Sunday, November 30, 2014


Zacks Equity Research (‘Our research. Your success”) posts (28 November), “OPEC Says No to Production Cut: Crude Dips Below $70” HERE 
The decision against production cut by the OPEC members has added to the market woes related to the oversupply of crude. Moreover, with weak global demand we do not foresee any immediate rise in oil price.
But we are sure that the market will not allow the commodity price to remain low for ever as it is the invisible hand that will determine the right price of the commodity in the long run.”
A cartel controlling its members’ outputs crude oil, amounting to 40 per cent of world sales, sets their outputs for the immediate future and reqiires them to maintain their common unit oil prices in a falling market’s demand. 
Competing shale gas industry’s products require high prices to justify both expensive exploration and supply and non-cartel members require to maintain their volumes.
Believers in the “invisible-hand” religion assert that the mysterious “hand” “will determine the right price of the commodity in the long run”.
How long is the “long run”? Presumably for as long as it takes for the crude price to remain, depending on how long it takes the crude cartel to fall apart, and/or for expensive shale gas to reduce its costs.
The proviso at the root of this analysis is “the market will not allow the commodity price to remain low for ever”. 
Amazing insight! What erudition! What ‘research’ capability resides in Zacks! What nonsense is spoken about the “invisible hand”! How does it work its magic? 

Markets work by visible prices and cannot work without them.

Thursday, November 27, 2014


Martin Cohen is editor of The Philosopher and author of Political Philosophy from Plato to Mao (2001, 2008).  He posts (27 October) a review article on Stewart Sutherland’sGreed: From Gordon Gekko to David Hume, (Haus) in (Times Higher Education HEREGreed From Gordon Gekko to David Hume”
“Martin Cohen on a brief but powerful look at the history of avarice in society and what can be done to temper its more extreme elements”
“Haus [the Publisher] is to be congratulated for its courage in dusting off the political pamphlet format and publishing a series of essays, short enough to be read in one sitting, in the internet age. Where other publishers have sought to make their products bigger, glossier and more colourful, Haus has headed determinedly the other way. … I gave the approach a tasting via Stewart Sutherland’s mini-book, a whistle-stop tour of David Hume’s ideas about greed and its role in society, with a nod at those of Hume’s great friend, Adam Smith. There is very little reason for Gordon Gekko, the villain of the film Wall Street, to be here, other than that it seems to offer some contemporary relevance.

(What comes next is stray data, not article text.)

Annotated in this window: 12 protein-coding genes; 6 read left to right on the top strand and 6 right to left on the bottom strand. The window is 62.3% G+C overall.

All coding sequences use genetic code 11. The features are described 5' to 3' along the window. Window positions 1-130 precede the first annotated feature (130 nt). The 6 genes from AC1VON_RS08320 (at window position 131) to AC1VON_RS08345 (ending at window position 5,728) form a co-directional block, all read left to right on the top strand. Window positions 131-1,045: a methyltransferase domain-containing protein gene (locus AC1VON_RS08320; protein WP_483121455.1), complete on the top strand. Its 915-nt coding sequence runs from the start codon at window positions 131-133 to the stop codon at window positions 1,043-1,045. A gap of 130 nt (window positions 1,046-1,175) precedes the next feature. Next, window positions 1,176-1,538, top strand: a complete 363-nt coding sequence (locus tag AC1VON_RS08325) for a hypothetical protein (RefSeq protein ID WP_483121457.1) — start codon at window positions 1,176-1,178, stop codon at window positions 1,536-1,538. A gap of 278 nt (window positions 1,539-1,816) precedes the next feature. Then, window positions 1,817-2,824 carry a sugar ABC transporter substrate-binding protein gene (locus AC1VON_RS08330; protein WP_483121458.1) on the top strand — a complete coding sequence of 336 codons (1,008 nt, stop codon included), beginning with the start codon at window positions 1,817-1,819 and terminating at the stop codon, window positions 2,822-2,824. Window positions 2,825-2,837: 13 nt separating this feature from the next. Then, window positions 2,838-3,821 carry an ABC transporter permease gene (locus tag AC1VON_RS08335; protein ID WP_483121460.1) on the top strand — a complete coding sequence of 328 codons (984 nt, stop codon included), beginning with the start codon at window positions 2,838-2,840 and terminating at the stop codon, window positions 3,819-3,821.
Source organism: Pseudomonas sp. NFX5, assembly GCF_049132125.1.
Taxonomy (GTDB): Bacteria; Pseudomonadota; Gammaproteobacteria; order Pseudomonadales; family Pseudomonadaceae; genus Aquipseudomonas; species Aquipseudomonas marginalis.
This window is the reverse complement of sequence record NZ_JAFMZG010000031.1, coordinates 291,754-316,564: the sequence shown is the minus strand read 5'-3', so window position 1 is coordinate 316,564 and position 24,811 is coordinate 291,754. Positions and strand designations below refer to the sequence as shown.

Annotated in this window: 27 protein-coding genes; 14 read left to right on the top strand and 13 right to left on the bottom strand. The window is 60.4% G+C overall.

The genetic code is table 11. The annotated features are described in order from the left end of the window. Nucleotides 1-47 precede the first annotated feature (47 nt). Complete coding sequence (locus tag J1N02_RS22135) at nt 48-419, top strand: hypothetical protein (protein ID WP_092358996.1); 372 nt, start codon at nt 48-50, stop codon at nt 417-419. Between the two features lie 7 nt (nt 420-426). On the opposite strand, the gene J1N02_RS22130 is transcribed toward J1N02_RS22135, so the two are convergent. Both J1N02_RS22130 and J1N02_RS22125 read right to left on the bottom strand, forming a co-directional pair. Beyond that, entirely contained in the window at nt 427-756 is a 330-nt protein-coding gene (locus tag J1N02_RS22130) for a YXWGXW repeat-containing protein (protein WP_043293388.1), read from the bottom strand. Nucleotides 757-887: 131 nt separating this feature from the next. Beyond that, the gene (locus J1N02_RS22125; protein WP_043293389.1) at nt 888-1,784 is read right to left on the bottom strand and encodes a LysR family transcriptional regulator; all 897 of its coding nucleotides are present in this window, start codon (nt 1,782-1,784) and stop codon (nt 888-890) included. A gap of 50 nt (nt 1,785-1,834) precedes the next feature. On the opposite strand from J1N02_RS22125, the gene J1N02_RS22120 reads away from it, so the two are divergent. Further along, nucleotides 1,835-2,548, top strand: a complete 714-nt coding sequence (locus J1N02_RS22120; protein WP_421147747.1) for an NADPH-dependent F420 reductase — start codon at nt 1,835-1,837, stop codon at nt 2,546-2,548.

Hume’s view … is that the excessive pursuit of self-interest is damaging to society and should be discouraged. “Hume’s insight”, says Sutherland, “is that greed minimises the claims of others, and absolute greed minimises absolutely the claims of others – depriving them of their shared humanity, no less”. …
[Sutherland’s solution?] [1] …”through socialisation within a family” [and] “education” …  [2] ”re-think the place of the education of the emotions” and [3 and “a shared language” to “break down the barriers in society that greed can put up”.
“But enough theory – what does Sutherland’s pamphlet actually propose by way of action?” 
“Lord Sutherland is, as the publishers put it, “one of Britain’s most distinguished philosophers”, … and a pillar of the educational establishment, so … we should not expect his advice on social policy to be anything too radical. … “it turns out to be simply that income tax declarations should be made public” and “we can trace its philosophical origins back not to Hume but to Adam Smith, who speaks of society as holding a mirror up to the individual, which restrains our worst impulses – such as greed.”
I concur with the reviewer to a limited extent, but I agree more with Adam Smith’s insights into the dynamics of self-interested inter-actions, as he explained them, in both his Theory of Moral Sentiments (1759) and his Wealth Of Nations (1776).
If Lord Sutherland’s overall conclusion is that “income tax declarations” are an important part of resolving the problems created by “avarice in society”, then I am perplexed by the naivety of his assertion. I am also surprised, as I attended a lecture he gave in Edinburgh some years ago where he seemed to me to be more “switched on” to policy-making than implied in that limp suggestion.
There is more than a “nod at those [ideas] of Hume’s great friend, Adam Smith”. I think Smith’s contributions were far more elevated than covered in Lord Sutherland’s reported expression of them.
Smith said a person’s moral code is moulded from an early age by contact with others in society - mother’s particularly from the earliest age and other adults thereafter, and school-age children. He uses the metaphor of society’s “mirror” by which individuals learn about acceptable and unacceptable behaviours.  Of course the moral qualities of the behaviours - so to speak in the “mirror’ - impress a range of behaviours in the specific society in which a child/adult learns to accept them as 'moral'.